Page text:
Istanbul. Two worlds, one city

09.05.2018-02.09.2018
Istanbul. Two worlds, one city

About exhibition

Gallery opening hours: From Tuesday to Sunday, 11 a.m. – 7 p.m. (the last entrance to the exhibition at 6.30 p.m.)
Ticket prices: Regular – 12 PLN, concessionary – 7 PLN, family – 20 PLN

HAPPY HOUR – every Tuesday and Wednesday between 11 a.m. and 12 p.m. entrance to the exhibition for just 1 PLN.

In every Sunday exhibition guided tour (free for ticket holers)
  • In every Sundaty, at 12 p.m. in Polish
  • In first and third Sunday of every month, at 4 p.m. in English
  • In second and fourth Sunday of every month, at 4 p.m. in Ukrainian
9 May – 2 September 2018

The only city of its kind – the place where two continents are brought together and where two worlds meet. The only century of its kind – the time when the institution of sultanate was in decline, the republic was being born, and modernity was just about to revolutionise the old ways of life. The only story of its kind – a captivating narrative made from an assemblage of photographs, paintings, postcards, and posters.

Istanbul from the mid-19th to the mid-20th century. The Constantinople-based old town, vibrant and teeming with life fin-de-siècle Pera neighbourhood, as well as districts located on the Asian side of the strait with their overwhelming atmosphere of the “Levant”. The always crowded Golden Horn, as well as peaceful areas situated along the meandering Bosporus. Street vendors selling boza and baklavas, shopping malls, luxurious hotels (one of them features in Agatha Christie’s famous Murder on the Orient Express). Turkish coffee, shadow theatre, post-offices, telephone and telegraph. Fezes and wide brim hats, niqaabs and disrobed Miss Turkey. The court of the last Sultan, as well as a lesson of new alphabet. The “city of the cities” in the century of great change.

Istanbul attracted both travellers and tourists. The development of new waterways and cruise shipping, as well as expansion of railway networks – the launch of the Orient Express in 1883, in particular – resulted in an influx of visitors from Europe and America – thus hailing the arrival of mass tourism.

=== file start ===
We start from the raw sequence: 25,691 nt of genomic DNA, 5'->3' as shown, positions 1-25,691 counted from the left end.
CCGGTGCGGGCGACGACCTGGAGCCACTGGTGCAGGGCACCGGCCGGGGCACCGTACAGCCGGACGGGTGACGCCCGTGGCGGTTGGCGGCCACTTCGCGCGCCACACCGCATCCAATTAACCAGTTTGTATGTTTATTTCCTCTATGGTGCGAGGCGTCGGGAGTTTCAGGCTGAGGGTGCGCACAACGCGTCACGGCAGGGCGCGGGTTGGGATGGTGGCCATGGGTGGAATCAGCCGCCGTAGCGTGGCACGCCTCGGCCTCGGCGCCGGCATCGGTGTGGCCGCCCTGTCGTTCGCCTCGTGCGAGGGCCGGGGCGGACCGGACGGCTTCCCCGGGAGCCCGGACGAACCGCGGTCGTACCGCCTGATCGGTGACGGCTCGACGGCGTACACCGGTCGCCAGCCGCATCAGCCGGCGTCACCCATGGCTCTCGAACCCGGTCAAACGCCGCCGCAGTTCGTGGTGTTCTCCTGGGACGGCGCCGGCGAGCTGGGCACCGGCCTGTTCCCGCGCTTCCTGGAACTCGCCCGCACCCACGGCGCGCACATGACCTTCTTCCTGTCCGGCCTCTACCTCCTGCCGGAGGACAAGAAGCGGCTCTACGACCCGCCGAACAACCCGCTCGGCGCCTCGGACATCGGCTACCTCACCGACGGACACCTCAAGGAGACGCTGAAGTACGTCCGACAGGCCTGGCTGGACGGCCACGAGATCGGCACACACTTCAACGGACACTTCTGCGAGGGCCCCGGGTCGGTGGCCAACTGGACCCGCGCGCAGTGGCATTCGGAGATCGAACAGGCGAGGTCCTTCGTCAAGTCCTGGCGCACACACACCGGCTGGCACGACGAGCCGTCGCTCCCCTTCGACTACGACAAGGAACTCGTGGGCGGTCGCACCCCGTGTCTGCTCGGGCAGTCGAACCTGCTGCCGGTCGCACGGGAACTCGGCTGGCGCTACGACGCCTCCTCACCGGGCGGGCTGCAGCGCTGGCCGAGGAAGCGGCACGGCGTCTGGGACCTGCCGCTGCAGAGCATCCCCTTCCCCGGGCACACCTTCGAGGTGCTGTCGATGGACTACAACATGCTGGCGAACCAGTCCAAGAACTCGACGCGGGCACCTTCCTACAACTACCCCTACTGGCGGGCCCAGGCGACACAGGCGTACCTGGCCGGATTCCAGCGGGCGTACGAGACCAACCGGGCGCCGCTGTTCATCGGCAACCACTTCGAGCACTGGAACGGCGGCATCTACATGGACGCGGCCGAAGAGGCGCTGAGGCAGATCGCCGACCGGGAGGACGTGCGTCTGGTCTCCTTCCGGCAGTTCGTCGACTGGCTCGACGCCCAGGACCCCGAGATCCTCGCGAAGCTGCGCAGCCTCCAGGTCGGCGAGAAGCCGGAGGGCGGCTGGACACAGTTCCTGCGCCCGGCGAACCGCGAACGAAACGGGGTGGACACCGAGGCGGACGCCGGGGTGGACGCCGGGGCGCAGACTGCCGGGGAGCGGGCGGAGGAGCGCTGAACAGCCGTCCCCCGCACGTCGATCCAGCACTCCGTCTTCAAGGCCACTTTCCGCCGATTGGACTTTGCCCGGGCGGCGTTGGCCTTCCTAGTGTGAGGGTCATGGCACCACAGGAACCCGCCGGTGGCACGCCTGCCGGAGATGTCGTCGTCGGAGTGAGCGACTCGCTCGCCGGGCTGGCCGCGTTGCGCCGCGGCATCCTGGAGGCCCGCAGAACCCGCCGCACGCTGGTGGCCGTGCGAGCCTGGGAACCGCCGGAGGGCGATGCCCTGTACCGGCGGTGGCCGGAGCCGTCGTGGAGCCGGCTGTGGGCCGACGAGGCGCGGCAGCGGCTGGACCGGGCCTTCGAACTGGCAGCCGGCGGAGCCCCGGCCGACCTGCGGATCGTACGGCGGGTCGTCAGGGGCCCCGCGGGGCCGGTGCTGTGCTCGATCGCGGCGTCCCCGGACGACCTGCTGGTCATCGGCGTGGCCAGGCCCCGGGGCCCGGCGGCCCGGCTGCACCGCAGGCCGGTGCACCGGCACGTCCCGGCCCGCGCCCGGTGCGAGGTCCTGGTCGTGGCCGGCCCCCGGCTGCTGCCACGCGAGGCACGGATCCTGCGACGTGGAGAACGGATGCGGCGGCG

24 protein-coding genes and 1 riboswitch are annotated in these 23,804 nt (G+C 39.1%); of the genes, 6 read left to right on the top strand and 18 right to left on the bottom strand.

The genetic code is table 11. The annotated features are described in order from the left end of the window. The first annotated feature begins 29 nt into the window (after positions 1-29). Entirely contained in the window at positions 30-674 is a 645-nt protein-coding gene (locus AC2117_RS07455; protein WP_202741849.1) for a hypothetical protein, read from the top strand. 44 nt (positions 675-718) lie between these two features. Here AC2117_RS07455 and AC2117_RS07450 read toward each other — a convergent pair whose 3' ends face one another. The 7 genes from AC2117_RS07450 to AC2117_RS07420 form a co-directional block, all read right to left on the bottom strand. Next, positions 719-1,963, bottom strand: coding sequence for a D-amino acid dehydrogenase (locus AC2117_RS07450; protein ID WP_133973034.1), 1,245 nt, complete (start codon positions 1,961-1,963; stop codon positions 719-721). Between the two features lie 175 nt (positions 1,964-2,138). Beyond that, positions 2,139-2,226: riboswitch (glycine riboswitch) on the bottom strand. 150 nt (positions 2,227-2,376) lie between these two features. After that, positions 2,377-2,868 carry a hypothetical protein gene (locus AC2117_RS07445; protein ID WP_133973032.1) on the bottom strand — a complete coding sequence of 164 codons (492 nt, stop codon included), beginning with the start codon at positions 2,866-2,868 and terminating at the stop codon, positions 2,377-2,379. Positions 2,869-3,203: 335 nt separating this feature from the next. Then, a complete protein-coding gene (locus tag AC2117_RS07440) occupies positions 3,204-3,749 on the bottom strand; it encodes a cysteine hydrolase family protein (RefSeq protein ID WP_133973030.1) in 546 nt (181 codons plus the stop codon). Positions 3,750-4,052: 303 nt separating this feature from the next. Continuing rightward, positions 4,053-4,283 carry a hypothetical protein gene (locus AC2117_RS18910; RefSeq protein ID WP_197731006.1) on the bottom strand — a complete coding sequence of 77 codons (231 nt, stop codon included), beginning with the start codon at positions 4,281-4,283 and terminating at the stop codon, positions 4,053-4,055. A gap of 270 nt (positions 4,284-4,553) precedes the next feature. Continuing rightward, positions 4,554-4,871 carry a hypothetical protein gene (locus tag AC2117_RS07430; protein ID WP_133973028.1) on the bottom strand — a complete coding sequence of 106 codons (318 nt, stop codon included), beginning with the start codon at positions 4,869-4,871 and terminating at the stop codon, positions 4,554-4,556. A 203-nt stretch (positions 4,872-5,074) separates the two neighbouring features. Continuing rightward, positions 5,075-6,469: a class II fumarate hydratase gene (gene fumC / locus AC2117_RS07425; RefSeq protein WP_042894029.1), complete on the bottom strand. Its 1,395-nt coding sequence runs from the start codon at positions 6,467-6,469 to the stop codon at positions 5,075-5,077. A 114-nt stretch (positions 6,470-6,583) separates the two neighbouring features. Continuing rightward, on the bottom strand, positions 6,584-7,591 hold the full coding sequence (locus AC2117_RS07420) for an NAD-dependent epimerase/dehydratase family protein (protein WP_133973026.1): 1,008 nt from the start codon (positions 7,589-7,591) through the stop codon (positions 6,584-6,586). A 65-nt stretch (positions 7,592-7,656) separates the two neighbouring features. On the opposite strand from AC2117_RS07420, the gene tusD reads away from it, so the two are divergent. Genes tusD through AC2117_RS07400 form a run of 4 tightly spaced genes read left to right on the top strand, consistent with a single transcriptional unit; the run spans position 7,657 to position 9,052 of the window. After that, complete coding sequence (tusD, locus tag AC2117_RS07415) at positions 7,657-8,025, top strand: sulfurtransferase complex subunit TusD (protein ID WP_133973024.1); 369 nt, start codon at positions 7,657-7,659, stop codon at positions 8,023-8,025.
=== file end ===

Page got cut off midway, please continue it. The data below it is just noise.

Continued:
Istanbul fascinated artists, including Polish artists, who started visiting the city to find some “oriental” inspiration. In 1872, Jan Matejko spent a couple of weeks on the Bosporus. Jan Ciągliński, an excellent and recently re-discovered landscape painter, made a series of impressionist paintings in Istanbul. Stanisław Poraj Chlebowski had a particularly impressive career: he became the court painter of Sultan Abdülaziz.

Istanbul intrigued photographers. Wealthy visitors who were taking pictures of the city were soon followed by local photographers who took numerous photographs of the citizens of Istanbul: busy on their working days and during the holidays, both public images and intimate portraits. The city’s photographic ateliers (e.g. the one owned by Pascal Sébah or the Abdullah brothers) as well as postcards produced by Galicia-born Max Fruchterman also became very popular. With the growth of mass tourism in the 1980s, the Istanbul postcard which was profoundly influenced by photography, entered its golden age. It became not only a means of communication but a souvenir from an oriental journey.

The ICC Gallery features the works by Istanbul’s leading photographers such as James Robertson (the first Istanbul photographer known to have taken 360° panoramic photographs of the city). The core of the display comprises photographs, postcards and posters from the Suna & İnan Kıraç Foundation collection. The exhibition is fleshed out with postcards and images from Piotr Nykiel’s personal collection, “oriental” paintings and drawings by Jan Matejko, Jan Ciągliński, Stanisłąw Chlebowski, Wacław Pawliszak, Félix Ziem, and Marian Mokwa from the National Museum in Warsaw, National Museum in Krakow, as well as Regional Museum in Toruń.

Curators: Dr Beata Nykiel , Dr Monika Rydiger
Academic assistance: Dr Piotr Nykiel
Exhibition design: Rafał Bartkowicz
Organisation and co-ordination: Kama Guzik
Prints’ design: Jurek Tchórzewski
Istanbul. Two worlds, one city catalogue design: Kuba Sowiński
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